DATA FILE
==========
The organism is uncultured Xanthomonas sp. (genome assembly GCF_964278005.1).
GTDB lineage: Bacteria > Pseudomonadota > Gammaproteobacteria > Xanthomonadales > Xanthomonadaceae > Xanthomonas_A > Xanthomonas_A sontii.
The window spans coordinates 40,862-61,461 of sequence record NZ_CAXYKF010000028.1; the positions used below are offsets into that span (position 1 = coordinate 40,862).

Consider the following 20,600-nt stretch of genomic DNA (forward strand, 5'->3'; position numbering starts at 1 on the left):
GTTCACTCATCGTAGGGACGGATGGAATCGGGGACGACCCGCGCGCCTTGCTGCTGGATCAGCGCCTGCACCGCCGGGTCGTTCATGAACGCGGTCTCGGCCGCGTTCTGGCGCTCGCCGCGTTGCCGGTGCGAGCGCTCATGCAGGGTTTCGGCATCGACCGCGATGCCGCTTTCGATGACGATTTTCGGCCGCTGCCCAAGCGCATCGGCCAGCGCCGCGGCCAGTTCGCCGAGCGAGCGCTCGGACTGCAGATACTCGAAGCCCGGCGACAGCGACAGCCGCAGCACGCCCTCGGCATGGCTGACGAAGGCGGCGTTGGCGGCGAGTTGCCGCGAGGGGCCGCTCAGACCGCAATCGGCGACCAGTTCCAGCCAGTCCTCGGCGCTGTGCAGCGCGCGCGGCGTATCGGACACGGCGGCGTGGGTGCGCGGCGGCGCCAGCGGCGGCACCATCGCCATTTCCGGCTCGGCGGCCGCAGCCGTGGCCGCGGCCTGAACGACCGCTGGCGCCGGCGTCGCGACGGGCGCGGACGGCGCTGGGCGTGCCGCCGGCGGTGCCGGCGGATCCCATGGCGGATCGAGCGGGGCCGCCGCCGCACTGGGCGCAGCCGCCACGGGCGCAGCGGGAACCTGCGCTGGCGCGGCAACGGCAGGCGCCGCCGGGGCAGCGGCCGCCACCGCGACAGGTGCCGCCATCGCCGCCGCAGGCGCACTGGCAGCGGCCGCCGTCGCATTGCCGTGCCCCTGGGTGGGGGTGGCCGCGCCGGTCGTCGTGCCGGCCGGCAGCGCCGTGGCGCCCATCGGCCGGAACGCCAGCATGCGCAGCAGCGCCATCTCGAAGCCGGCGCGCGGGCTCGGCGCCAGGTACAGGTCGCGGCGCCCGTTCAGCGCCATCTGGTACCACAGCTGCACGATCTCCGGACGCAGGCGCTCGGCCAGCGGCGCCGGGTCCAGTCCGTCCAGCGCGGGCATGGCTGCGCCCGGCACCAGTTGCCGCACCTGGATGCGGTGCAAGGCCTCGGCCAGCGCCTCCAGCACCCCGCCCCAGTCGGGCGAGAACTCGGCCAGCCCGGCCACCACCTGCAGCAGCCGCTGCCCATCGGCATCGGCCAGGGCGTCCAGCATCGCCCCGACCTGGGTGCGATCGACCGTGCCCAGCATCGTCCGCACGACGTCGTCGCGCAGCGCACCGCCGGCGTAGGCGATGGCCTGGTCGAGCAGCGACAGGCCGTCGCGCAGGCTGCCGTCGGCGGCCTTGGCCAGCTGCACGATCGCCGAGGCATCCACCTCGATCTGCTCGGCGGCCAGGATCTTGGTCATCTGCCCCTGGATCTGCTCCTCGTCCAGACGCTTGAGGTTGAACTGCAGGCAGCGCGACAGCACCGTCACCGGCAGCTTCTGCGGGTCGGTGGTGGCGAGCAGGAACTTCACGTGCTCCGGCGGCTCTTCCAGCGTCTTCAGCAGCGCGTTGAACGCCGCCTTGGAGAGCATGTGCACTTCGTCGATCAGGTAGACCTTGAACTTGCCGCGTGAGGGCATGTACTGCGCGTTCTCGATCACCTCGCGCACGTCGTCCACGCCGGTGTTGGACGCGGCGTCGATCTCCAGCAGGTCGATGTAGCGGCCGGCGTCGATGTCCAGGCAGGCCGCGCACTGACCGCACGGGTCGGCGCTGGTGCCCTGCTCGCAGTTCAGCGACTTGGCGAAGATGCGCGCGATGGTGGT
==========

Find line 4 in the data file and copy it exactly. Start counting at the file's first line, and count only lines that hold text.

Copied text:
Consider the following 20,600-nt stretch of genomic DNA (forward strand, 5'->3'; position numbering starts at 1 on the left):